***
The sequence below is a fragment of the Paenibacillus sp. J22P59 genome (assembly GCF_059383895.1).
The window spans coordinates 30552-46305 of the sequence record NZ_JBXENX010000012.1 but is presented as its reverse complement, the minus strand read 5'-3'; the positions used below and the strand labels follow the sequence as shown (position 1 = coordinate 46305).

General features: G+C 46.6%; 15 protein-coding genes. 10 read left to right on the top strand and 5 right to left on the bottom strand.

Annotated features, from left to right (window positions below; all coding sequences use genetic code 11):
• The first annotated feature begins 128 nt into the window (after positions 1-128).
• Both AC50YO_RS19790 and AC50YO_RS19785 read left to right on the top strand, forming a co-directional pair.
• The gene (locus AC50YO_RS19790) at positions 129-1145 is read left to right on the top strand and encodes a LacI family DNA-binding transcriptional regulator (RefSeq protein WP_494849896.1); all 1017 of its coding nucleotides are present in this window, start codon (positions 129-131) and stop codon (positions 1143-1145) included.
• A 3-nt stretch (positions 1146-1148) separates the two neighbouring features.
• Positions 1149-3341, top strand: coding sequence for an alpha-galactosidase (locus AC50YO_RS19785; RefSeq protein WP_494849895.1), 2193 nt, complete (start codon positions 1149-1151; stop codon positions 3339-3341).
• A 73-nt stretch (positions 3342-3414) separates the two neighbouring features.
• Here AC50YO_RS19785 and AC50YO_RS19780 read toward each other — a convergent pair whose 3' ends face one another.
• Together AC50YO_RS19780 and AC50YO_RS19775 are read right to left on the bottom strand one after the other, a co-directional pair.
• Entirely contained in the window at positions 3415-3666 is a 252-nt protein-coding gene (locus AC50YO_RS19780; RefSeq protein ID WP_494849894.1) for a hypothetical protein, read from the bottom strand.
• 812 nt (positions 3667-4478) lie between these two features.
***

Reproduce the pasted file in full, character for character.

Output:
The sequence below is a fragment of the Paenibacillus sp. J22P59 genome (assembly GCF_059383895.1).
The window spans coordinates 30552-46305 of the sequence record NZ_JBXENX010000012.1 but is presented as its reverse complement, the minus strand read 5'-3'; the positions used below and the strand labels follow the sequence as shown (position 1 = coordinate 46305).

General features: G+C 46.6%; 15 protein-coding genes. 10 read left to right on the top strand and 5 right to left on the bottom strand.

Annotated features, from left to right (window positions below; all coding sequences use genetic code 11):
• The first annotated feature begins 128 nt into the window (after positions 1-128).
• Both AC50YO_RS19790 and AC50YO_RS19785 read left to right on the top strand, forming a co-directional pair.
• The gene (locus AC50YO_RS19790) at positions 129-1145 is read left to right on the top strand and encodes a LacI family DNA-binding transcriptional regulator (RefSeq protein WP_494849896.1); all 1017 of its coding nucleotides are present in this window, start codon (positions 129-131) and stop codon (positions 1143-1145) included.
• A 3-nt stretch (positions 1146-1148) separates the two neighbouring features.
• Positions 1149-3341, top strand: coding sequence for an alpha-galactosidase (locus AC50YO_RS19785; RefSeq protein WP_494849895.1), 2193 nt, complete (start codon positions 1149-1151; stop codon positions 3339-3341).
• A 73-nt stretch (positions 3342-3414) separates the two neighbouring features.
• Here AC50YO_RS19785 and AC50YO_RS19780 read toward each other — a convergent pair whose 3' ends face one another.
• Together AC50YO_RS19780 and AC50YO_RS19775 are read right to left on the bottom strand one after the other, a co-directional pair.
• Entirely contained in the window at positions 3415-3666 is a 252-nt protein-coding gene (locus AC50YO_RS19780; RefSeq protein ID WP_494849894.1) for a hypothetical protein, read from the bottom strand.
• 812 nt (positions 3667-4478) lie between these two features.